The whistleblowers alleged that the company submitted invoices for payment even though the work did not meet contractual or Navy requirements. The invoices were submitted to the contractor – not the government – but the whistleblowers contend that an invoice seeking federal funds, even if not submitted to the government, qualifies under the Act. The subcontractor contends that it does not.

But during the last 15 minutes of oral argument, James B. Helmer, Jr., the attorney representing the whistleblowers, caused a stir when he claimed that certificates of conformity were sent to the Navy – something that would have clearly fallen under the Act, rendering the Supreme Court’s review of the case unnecessary.

“Allison was required . . . to give a certificate of conformance that all of these rigid requirements had been satisfied, and that certificate of conformance had to be given to the United States Navy,” Helmer said.

“I thought it was not established that anything from this defendant got to the Navy,” said Justice Antonin Scalia.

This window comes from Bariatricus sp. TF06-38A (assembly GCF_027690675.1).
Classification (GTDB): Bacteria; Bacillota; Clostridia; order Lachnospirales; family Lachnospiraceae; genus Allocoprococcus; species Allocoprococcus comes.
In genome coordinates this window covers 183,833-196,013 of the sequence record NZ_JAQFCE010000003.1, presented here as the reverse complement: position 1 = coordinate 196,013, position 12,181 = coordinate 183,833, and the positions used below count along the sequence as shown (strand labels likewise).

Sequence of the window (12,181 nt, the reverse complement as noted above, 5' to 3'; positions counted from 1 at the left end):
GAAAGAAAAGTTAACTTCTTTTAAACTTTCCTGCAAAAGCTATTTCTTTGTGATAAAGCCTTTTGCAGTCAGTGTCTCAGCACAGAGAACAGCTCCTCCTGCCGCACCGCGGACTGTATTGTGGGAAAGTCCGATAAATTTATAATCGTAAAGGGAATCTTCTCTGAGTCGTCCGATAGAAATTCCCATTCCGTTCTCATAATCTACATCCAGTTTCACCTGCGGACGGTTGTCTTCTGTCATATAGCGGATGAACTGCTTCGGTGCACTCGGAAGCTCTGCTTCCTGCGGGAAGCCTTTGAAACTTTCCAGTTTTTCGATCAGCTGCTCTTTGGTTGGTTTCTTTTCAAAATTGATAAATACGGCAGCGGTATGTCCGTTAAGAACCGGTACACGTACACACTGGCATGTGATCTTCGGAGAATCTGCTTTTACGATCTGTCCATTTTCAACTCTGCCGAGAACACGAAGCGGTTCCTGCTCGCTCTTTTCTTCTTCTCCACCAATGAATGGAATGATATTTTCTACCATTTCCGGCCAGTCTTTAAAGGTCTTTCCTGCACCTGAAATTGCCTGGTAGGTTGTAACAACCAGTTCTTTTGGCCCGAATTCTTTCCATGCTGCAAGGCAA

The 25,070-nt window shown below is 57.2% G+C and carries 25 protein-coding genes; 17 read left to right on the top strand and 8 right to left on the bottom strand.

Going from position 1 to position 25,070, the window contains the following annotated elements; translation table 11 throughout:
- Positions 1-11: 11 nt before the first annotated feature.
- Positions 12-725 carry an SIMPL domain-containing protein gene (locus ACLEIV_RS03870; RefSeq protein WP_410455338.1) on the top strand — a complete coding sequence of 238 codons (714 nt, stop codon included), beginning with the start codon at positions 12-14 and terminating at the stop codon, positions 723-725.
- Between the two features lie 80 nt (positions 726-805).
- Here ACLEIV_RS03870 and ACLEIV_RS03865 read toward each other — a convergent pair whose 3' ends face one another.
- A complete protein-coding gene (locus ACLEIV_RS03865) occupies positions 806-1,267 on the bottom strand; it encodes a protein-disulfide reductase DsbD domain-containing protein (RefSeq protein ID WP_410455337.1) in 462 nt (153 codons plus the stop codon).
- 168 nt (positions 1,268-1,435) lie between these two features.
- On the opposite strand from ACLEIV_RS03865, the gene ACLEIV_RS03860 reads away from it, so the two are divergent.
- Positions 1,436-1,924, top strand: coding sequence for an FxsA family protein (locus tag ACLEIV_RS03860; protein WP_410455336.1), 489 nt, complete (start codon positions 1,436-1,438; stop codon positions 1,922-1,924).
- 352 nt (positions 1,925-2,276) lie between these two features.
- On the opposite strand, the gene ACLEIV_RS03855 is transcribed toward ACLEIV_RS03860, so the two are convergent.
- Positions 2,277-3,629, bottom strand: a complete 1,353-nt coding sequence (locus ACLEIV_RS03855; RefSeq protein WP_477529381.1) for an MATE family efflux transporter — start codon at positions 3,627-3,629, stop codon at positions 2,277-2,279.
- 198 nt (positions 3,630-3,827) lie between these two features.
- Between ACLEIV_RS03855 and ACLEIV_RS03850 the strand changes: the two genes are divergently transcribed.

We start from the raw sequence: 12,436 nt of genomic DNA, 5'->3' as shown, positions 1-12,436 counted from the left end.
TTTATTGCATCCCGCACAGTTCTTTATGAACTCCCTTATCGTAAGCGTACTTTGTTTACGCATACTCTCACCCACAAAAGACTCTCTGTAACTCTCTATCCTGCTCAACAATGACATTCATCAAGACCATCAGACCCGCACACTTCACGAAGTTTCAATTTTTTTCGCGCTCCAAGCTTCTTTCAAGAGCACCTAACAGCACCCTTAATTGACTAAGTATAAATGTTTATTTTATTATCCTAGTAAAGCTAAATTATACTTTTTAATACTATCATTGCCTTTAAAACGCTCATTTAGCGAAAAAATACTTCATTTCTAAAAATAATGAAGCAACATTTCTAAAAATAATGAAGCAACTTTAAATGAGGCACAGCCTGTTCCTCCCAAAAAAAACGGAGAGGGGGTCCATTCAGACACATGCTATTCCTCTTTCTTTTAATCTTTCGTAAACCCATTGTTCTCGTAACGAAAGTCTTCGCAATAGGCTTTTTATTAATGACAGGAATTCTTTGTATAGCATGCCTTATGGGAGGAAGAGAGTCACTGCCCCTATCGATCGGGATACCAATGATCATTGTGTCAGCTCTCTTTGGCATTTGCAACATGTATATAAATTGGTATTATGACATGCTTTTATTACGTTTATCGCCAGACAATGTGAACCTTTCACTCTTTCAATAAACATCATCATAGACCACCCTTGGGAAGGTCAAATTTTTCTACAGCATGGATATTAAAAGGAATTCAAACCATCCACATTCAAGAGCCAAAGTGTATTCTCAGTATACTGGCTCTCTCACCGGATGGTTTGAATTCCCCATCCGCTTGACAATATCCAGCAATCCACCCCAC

“You were told that earlier this morning [by opposing counsel], Your Honor,” Helmer said. “I don’t believe that’s correct.”

“Well, then there’s less to this case than we had thought,” Scalia said. “My goodness, even under the Petitioner’s theory, you win . . . What is all this fuss about, then?”

“This case is not an outlier on the ends of this statute,” Helmer said. “It is squarely in the middle.”

Then came the lesson. “I wish you had said that in your brief, because we could have saved ourselves a lot of reading,” Scalia said to Helmer.

“Your Honor, anything that I can do to help the Court,” Helmer said. “I apologize if I didn’t write the brief better than I could have.”